People with Level 1 ASD may prefer to stick to established routines and feel uncomfortable with changes or unexpected events. They may want to do certain things in their own way.
Level 2 ASD is the middle-range of autism in terms of severity of symptoms and needs for supports.
People who qualify as having Level 2 ASD need more support than people with Level 1 ASD. They have more difficulty with social skills. Their challenges in social situations may be more noticeable to other people around them as compared to those with Level 1 ASD.
People with Level 2 ASD may or may not communicate verbally. If they do, their conversations may be very short or only on specific topics or they may need extensive support in order to participate in social activities.
The nonverbal behavior of people with Level 2 ASD may be more atypical from the majority of their peers. They may not look at someone who is talking to them. They may not make much eye contact. They may not express emotions through tone of voice or through facial expressions in the same way that most other people do.
People with Level 2 ASD struggle more than those with Level 1 ASD regarding their restrictive or repetitive behaviors. They may have routines or habits that they feel they must do and, if these get interrupted, they become very uncomfortable or upset.
Level 3 ASD is the most severe form of autism spectrum disorder.
People with Level 3 ASD show significant difficulties with social communication and social skills. They also have restrictive or repetitive behaviors that often get in the way of functioning independently and successfully with everyday activities.
Although some individuals with Level 3 ASD can communicate verbally (with words), many individuals with Level 3 ASD do not communicate verbally or may not use many words to communicate.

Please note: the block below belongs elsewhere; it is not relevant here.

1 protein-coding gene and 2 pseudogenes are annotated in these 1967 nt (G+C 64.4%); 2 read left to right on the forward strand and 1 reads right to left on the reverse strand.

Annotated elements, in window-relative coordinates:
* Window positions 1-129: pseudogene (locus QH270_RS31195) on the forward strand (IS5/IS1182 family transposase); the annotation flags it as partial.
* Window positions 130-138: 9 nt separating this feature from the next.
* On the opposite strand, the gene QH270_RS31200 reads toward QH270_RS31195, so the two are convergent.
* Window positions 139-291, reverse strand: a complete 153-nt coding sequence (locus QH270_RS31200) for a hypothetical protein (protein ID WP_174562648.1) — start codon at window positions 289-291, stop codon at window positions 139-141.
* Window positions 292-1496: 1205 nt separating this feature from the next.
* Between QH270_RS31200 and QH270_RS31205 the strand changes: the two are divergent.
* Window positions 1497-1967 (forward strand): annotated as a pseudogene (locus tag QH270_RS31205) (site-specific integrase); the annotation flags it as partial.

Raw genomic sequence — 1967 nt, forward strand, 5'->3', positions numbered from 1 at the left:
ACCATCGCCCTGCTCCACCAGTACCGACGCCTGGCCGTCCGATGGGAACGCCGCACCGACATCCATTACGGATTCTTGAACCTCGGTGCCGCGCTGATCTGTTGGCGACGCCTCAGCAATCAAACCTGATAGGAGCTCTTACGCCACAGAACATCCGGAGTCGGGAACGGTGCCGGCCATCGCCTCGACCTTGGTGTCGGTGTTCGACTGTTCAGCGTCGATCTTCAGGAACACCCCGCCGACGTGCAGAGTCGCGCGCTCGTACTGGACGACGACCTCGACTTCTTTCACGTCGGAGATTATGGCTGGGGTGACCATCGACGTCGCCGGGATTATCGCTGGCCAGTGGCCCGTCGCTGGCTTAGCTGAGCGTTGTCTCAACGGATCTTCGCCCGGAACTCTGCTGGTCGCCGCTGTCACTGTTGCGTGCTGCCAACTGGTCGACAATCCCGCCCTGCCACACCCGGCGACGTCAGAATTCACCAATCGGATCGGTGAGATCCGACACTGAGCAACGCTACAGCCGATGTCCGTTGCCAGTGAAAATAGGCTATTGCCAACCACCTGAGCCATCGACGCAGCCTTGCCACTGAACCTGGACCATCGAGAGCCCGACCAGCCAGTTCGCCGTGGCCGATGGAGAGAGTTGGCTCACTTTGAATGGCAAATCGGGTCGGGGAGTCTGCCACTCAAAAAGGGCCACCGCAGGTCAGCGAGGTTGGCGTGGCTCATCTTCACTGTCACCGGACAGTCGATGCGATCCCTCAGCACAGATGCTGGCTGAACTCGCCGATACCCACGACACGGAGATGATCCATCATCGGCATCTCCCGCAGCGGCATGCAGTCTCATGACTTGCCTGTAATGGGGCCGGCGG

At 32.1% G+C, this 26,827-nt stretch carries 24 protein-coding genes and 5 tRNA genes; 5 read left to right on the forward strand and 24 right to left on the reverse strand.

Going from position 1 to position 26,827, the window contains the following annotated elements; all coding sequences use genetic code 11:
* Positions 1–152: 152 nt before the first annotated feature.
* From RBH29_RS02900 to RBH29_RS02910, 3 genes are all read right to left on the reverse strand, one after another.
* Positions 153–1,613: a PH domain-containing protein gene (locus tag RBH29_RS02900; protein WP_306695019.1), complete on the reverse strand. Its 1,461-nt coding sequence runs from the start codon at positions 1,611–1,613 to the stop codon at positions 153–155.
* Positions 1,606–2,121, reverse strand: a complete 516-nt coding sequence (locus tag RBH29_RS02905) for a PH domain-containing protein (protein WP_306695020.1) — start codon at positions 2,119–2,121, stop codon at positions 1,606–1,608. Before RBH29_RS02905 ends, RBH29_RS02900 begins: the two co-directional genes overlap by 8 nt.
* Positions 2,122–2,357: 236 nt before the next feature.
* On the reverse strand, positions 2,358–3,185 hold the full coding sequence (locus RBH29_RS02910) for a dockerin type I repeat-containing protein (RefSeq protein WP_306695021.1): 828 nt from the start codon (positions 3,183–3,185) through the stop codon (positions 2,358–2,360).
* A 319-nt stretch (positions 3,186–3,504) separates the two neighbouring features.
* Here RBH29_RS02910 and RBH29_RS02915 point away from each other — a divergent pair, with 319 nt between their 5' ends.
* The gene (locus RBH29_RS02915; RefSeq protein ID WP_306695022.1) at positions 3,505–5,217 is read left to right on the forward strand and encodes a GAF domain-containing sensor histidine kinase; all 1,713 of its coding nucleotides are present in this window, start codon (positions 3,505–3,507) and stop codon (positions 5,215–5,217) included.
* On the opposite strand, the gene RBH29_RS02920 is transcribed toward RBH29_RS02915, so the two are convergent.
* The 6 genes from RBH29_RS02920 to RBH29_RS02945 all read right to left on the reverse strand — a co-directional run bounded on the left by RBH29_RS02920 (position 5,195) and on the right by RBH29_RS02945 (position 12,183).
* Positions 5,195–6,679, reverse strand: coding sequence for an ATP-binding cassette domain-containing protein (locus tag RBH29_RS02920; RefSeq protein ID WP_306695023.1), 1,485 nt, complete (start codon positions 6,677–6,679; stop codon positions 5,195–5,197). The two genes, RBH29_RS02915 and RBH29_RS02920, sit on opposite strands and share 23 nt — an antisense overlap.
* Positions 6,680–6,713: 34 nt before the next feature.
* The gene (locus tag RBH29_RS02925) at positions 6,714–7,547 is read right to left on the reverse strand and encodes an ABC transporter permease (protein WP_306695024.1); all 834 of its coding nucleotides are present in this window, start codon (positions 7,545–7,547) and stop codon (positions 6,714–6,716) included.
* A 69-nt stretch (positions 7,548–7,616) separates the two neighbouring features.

People with Level 3 ASD often struggle with unexpected events. They may be overly or under sensitive to particular sensory input. They have restrictive or repetitive behaviors such as rocking, echolalia, spinning things, or other behaviors that preoccupy their attention.
People with Level 3 ASD require very substantial support to learn skills important for everyday living.
Understanding the Different Types of ASD
Since the publication of the DSM-V in 2013, autism spectrum disorder has been categorized into three different levels. By identifying a person’s diagnosis of ASD as either Level 1, Level 2, or Level 3, more clarity is placed on the severity of autism and the level of supports that may be needed to help that person live a fulfilling and independent life.
Level 1 ASD refers to mild autism which requires the least amount of support.
Level 2 ASD is the middle level of ASD which typically requires substantial support in certain areas.
Level 3 ASD is the most severe type of ASD which requires very substantial support to help the individual perform activities of daily living that are important to social or behavioral skills.
Kandola, A. 2019. Levels of Autism: Everything You Need to Know. Reviewed by Karen Gill, M.D. Retrieved 11/15/2019 from: https://www.medicalnewstoday.com/articles/325106.php
Wright, J. 2013. DSM-5 Redefines Autism. Retrieved 11/15/2019 from: https://www.spectrumnews.org/opinion/dsm-5-redefines-autism/